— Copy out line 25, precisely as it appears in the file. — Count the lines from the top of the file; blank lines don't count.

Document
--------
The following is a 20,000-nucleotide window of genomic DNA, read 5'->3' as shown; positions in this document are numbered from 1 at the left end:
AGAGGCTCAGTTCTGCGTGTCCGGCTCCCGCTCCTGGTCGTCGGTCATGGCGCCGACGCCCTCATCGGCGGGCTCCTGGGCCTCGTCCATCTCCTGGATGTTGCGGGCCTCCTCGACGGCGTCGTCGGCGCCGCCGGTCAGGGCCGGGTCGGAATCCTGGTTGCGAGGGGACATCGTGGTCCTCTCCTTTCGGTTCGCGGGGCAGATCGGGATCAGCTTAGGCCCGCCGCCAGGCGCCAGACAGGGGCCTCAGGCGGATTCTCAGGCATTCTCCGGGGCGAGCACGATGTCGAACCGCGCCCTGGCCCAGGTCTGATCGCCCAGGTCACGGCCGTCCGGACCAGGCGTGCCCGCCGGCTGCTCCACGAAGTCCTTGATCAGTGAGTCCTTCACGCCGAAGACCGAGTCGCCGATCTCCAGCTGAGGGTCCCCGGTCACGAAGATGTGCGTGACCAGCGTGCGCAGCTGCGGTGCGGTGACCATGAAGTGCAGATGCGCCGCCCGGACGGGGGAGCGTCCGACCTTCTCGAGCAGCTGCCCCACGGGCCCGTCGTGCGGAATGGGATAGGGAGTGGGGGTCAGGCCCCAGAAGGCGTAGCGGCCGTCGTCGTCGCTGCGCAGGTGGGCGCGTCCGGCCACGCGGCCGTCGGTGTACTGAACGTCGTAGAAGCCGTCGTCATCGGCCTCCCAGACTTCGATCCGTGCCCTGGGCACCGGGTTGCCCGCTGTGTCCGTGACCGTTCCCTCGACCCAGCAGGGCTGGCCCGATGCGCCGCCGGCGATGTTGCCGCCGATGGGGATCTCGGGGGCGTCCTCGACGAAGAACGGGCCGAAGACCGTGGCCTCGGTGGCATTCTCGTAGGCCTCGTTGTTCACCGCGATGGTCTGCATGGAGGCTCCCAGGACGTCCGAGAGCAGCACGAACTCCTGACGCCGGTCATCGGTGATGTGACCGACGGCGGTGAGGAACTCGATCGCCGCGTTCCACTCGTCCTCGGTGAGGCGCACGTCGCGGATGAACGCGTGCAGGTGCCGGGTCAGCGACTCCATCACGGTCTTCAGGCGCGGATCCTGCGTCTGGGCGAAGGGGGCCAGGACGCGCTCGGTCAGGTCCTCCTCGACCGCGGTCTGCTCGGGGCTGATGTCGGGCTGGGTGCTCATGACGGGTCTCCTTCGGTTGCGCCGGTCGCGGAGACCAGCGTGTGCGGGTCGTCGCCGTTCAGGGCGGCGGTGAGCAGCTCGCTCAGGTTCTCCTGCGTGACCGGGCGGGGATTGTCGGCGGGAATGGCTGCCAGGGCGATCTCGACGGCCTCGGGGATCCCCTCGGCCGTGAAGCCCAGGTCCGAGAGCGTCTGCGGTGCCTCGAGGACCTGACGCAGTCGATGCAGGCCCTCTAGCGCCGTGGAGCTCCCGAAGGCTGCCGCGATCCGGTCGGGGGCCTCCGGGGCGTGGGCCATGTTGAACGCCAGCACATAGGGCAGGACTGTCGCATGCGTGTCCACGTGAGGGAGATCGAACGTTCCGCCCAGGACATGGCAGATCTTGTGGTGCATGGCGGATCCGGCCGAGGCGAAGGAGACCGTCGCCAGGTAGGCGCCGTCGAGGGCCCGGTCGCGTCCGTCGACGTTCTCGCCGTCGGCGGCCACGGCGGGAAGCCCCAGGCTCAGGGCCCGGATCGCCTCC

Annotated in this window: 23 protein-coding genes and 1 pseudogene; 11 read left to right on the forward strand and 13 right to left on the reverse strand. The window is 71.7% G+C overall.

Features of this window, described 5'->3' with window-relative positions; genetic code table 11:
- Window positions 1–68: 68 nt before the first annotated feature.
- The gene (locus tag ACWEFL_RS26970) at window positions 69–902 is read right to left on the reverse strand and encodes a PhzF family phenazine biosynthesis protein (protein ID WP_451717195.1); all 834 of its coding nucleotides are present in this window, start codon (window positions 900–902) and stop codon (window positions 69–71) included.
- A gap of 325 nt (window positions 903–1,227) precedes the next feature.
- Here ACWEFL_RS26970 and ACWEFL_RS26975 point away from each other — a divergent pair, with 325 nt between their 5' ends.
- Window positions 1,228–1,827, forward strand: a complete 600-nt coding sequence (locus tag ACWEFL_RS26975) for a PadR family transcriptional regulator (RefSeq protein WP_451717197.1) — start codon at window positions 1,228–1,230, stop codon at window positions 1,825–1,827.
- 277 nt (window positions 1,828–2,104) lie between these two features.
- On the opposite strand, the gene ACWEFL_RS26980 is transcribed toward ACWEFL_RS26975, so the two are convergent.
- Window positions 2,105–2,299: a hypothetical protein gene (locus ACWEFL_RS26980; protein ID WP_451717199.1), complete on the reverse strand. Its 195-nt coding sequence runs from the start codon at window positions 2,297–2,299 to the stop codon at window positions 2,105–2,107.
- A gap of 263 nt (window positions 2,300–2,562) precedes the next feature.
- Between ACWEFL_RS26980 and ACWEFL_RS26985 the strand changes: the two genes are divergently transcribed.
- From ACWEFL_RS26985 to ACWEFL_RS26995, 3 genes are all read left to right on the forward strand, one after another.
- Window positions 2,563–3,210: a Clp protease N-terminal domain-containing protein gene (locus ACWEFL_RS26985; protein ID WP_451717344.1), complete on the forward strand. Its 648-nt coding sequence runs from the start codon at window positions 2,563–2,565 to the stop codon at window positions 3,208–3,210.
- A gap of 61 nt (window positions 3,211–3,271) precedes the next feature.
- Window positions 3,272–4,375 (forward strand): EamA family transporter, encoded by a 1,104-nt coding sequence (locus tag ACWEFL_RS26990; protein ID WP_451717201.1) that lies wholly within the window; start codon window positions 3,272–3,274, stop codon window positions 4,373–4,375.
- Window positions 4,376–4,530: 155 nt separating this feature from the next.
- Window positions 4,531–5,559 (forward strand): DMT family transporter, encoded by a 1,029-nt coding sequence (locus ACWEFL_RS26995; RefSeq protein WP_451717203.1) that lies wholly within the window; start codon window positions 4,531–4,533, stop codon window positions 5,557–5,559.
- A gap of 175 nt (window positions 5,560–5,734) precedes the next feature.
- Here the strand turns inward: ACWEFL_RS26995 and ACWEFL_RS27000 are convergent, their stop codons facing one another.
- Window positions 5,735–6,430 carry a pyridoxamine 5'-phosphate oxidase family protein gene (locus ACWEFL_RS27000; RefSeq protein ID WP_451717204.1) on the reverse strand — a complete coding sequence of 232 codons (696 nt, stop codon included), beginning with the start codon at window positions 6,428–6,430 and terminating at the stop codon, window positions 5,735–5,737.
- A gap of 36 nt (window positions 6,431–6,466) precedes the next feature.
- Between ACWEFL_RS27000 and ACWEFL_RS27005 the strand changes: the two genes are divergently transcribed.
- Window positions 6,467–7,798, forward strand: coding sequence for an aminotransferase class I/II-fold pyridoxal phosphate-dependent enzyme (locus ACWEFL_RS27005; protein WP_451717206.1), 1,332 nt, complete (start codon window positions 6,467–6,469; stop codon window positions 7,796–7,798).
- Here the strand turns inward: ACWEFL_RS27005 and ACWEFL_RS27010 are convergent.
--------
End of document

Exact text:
- Between ACWEFL_RS27000 and ACWEFL_RS27005 the strand changes: the two genes are divergently transcribed.